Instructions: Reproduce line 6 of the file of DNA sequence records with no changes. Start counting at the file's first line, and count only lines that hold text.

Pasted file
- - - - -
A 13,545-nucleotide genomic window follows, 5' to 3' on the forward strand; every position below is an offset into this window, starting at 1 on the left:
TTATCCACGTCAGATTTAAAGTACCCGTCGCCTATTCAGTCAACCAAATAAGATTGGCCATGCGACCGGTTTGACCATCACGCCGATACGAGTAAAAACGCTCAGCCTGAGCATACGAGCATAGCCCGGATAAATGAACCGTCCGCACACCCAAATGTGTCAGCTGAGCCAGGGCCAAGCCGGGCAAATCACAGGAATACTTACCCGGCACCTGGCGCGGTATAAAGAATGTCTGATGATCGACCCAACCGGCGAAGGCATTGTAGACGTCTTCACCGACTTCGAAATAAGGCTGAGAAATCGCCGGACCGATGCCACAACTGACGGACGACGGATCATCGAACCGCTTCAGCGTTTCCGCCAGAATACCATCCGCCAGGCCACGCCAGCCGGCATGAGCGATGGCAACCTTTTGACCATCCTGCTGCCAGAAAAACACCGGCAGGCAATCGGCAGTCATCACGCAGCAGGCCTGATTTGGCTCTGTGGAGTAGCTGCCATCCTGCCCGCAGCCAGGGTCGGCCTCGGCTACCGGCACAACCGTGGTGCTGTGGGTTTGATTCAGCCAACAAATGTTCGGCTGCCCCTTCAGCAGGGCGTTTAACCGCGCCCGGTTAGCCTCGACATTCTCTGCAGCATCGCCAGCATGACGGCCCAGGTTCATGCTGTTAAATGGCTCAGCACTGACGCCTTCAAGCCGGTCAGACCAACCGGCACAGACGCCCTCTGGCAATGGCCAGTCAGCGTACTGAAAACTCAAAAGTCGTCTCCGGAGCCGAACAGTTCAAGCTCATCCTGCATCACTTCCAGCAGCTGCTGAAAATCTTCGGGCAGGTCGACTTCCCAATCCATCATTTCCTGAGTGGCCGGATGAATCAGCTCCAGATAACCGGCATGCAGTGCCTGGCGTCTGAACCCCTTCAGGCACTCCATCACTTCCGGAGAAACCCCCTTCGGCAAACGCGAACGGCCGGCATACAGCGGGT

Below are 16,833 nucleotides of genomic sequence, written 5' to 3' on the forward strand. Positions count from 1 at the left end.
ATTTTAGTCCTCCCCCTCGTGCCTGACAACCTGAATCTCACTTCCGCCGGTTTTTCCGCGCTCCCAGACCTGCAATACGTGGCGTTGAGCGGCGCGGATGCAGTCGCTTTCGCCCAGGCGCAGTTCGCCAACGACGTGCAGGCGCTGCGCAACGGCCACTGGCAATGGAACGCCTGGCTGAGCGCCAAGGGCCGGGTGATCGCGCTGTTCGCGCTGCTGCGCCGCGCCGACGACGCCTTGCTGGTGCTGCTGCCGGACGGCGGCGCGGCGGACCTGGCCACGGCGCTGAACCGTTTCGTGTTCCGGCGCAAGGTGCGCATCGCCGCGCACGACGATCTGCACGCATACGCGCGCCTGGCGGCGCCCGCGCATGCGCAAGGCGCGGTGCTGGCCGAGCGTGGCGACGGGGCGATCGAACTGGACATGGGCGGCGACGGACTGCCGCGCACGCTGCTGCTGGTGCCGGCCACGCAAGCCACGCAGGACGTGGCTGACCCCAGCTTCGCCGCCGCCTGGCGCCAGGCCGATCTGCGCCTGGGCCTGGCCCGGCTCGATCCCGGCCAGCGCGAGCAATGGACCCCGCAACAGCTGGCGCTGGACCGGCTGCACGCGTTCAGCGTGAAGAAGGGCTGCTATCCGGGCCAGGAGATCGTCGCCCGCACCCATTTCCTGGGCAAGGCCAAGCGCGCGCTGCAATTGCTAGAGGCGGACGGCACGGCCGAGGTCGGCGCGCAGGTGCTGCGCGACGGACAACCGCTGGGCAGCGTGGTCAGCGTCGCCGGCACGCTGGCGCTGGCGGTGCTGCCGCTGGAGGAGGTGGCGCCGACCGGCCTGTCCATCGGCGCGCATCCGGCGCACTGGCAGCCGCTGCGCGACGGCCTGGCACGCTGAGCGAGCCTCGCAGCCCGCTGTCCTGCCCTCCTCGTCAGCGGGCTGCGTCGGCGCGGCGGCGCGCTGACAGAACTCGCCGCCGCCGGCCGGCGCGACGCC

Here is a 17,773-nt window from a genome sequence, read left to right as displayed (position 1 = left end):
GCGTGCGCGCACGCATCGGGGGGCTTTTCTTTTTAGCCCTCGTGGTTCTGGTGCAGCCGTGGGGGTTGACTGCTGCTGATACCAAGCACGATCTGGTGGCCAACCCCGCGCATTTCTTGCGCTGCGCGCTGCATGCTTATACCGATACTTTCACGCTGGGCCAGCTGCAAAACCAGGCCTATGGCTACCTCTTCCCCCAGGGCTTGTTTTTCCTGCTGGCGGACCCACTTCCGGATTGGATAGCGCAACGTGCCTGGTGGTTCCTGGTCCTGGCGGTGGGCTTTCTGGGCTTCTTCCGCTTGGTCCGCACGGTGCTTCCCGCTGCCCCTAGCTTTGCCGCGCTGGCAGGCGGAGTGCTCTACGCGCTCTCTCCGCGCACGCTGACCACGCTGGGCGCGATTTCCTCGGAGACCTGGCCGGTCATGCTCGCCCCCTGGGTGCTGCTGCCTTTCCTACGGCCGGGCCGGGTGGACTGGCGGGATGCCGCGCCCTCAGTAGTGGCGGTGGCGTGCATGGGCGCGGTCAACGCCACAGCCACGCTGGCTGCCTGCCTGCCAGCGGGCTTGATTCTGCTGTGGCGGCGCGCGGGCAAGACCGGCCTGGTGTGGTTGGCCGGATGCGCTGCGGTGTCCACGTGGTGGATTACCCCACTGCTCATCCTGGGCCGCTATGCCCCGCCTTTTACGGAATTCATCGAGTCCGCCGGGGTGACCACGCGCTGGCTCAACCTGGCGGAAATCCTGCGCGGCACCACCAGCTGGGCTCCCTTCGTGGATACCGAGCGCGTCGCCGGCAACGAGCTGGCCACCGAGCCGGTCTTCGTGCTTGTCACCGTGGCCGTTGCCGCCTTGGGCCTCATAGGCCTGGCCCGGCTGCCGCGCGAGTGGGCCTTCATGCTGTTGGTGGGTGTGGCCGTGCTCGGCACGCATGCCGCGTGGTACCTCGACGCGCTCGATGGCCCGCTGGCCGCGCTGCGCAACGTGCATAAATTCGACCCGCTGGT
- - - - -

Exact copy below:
GCGTGCGCGCACGCATCGGGGGGCTTTTCTTTTTAGCCCTCGTGGTTCTGGTGCAGCCGTGGGGGTTGACTGCTGCTGATACCAAGCACGATCTGGTGGCCAACCCCGCGCATTTCTTGCGCTGCGCGCTGCATGCTTATACCGATACTTTCACGCTGGGCCAGCTGCAAAACCAGGCCTATGGCTACCTCTTCCCCCAGGGCTTGTTTTTCCTGCTGGCGGACCCACTTCCGGATTGGATAGCGCAACGTGCCTGGTGGTTCCTGGTCCTGGCGGTGGGCTTTCTGGGCTTCTTCCGCTTGGTCCGCACGGTGCTTCCCGCTGCCCCTAGCTTTGCCGCGCTGGCAGGCGGAGTGCTCTACGCGCTCTCTCCGCGCACGCTGACCACGCTGGGCGCGATTTCCTCGGAGACCTGGCCGGTCATGCTCGCCCCCTGGGTGCTGCTGCCTTTCCTACGGCCGGGCCGGGTGGACTGGCGGGATGCCGCGCCCTCAGTAGTGGCGGTGGCGTGCATGGGCGCGGTCAACGCCACAGCCACGCTGGCTGCCTGCCTGCCAGCGGGCTTGATTCTGCTGTGGCGGCGCGCGGGCAAGACCGGCCTGGTGTGGTTGGCCGGATGCGCTGCGGTGTCCACGTGGTGGATTACCCCACTGCTCATCCTGGGCCGCTATGCCCCGCCTTTTACGGAATTCATCGAGTCCGCCGGGGTGACCACGCGCTGGCTCAACCTGGCGGAAATCCTGCGCGGCACCACCAGCTGGGCTCCCTTCGTGGATACCGAGCGCGTCGCCGGCAACGAGCTGGCCACCGAGCCGGTCTTCGTGCTTGTCACCGTGGCCGTTGCCGCCTTGGGCCTCATAGGCCTGGCCCGGCTGCCGCGCGAGTGGGCCTTCATGCTGTTGGTGGGTGTGGCCGTGCTCGGCACGCATGCCGCGTGGTACCTCGACGCGCTCGATGGCCCGCTGGCCGCGCTGCGCAACGTGCATAAATTCGACCCGCTGGT